Hold Your Breath and Smile
In good times we smile. In bad times we cry. This is the nature of life. We all experience many different types of adventures throughout our time on earth. We may not have control over the experiences that affect us, but for better or worse; we must continue on.
I know life is not easy at times. I believe maintaining a positive outlook and attitude is essential. With this belief, I have lived my life, raised my children, and helped my friends and family. It was not hard to keep a smile on our face in the good times; through the bad times a smile is a struggle. Hold your breath and smile; the good times are around the corner.
In 1995, Amber, 17 years old, was walking home from her friend’s house. A young woman with a ready smile, big doe-brown eyes and light brown hair, with her entire life in front of her. Amber was brutally raped and murdered, on that hot and humid August night. A complete stranger made the decision to end her life and dreams, as well as our entire family’s dreams for her. My other children — TJ, 14 at the time, and Danielle, 8 years old — idolized their older sister. TJ took it the hardest; he and Amber were very close. The children wanted answers, which neither the police, nor I could provide. It took time, but we knew good times would return and life would continue. We made it through this horrible ordeal with a smile here and there at first. Hold your breath and smile the laughter will return; it did, but only until March 1st, 1999.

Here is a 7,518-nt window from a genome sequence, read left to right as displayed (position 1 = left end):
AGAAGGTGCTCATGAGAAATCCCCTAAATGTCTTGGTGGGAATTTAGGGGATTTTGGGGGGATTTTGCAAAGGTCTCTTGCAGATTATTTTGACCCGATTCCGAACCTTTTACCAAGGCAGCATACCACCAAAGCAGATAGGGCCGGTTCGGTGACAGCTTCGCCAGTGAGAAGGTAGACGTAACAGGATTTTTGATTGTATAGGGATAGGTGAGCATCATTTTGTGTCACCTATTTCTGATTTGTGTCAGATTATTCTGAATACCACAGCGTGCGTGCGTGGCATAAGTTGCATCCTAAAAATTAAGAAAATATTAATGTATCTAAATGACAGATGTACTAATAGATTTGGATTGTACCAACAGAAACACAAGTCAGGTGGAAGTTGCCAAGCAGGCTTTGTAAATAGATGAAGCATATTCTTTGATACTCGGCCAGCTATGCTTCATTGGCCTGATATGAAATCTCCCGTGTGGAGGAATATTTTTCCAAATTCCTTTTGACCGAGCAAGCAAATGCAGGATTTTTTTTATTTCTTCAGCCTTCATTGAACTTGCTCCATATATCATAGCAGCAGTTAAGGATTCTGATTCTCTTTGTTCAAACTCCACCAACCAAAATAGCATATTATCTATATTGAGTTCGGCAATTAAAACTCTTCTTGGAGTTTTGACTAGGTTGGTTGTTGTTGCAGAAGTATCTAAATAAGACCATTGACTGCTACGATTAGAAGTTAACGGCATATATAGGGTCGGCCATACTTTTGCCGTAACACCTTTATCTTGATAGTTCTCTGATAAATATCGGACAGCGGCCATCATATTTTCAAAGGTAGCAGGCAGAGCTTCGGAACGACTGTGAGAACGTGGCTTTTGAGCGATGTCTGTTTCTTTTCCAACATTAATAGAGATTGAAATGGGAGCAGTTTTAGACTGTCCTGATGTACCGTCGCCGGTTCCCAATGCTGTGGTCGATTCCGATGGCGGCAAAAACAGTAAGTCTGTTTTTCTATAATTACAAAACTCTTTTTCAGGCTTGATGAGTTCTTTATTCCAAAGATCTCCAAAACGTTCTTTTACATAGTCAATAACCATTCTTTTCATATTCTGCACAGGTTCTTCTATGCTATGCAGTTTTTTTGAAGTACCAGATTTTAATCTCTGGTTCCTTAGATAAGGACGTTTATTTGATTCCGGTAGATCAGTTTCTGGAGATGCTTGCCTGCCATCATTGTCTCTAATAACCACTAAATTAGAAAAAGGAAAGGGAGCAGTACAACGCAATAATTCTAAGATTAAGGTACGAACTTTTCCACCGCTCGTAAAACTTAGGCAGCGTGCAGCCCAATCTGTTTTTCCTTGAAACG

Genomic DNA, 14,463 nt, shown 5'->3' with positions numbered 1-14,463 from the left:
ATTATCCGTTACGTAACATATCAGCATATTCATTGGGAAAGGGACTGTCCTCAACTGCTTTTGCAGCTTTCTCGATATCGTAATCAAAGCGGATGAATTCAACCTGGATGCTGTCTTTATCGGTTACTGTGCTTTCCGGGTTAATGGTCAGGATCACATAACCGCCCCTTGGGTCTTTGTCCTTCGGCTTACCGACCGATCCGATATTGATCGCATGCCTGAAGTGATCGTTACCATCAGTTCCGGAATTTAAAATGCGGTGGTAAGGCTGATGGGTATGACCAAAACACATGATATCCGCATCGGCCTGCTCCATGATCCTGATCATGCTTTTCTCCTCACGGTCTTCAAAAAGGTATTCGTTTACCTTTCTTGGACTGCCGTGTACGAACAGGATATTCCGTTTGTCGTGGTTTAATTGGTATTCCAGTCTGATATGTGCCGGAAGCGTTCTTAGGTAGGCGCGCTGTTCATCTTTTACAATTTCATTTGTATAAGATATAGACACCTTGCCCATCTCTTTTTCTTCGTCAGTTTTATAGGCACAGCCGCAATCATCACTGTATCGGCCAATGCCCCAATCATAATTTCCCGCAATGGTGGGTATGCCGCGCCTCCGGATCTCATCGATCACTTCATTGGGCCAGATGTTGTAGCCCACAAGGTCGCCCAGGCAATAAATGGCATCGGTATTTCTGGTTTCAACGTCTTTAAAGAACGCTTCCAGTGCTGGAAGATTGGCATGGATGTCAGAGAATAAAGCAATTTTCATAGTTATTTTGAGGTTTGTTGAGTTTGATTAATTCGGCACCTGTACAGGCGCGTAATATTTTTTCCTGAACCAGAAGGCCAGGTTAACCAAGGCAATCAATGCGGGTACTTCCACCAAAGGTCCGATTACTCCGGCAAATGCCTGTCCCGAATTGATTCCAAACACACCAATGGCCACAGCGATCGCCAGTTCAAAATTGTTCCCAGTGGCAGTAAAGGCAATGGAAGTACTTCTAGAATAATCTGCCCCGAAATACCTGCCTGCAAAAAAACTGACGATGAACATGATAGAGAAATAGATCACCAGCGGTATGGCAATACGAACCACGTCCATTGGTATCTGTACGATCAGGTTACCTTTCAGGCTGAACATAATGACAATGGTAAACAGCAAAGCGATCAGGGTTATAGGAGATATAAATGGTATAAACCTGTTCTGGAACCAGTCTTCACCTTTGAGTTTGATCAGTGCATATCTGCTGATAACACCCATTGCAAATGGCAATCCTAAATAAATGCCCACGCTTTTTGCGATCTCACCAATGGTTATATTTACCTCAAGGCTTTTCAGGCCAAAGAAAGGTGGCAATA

TJ was graduating from high school; getting ready to leave for college required a complete physical. There was a small bump on his side located in the upper right rib cage. “No big deal,” the doctor said, “probably a cyst, we’ll just take it out and everything will be fine.” With a hug, kiss and smile, TJ went into surgery. Four hours later the doctor returned. The lump wasn’t a cyst as expected; it was a tumor. My son was diagnosed with Non-Hodgkin’s Lymphoma. My initial reaction, selfish as it sounds was: “Can I not get one child to the age of 18?!” TJ’s twin brother died within his first 72 hours of life. Amber was taken at 17. Now TJ with cancer! I had to tell Danielle, then 12 years old, how sick her big brother was and why he was not coming straight home as planned. Looking up at me with her innocent, tear-stained blue eyes, she then smiled. Danielle repeated the words I had said to her so many times before: “Mom, hold your breath and smile; TJ will be okay, and we’ll make it through this too.”
What wonderful insight she had; TJ is now 25 and healthy, and getting married next July.
These are two extreme examples, I realize. Throughout the ups and downs of our lives, truly believing in a positive outcome with smiles on our faces can turn around the most horrible and profound experiences. Tomorrow the sun will rise again. A new day begins. Hold your breath and smile, the good that is coming around the corner.
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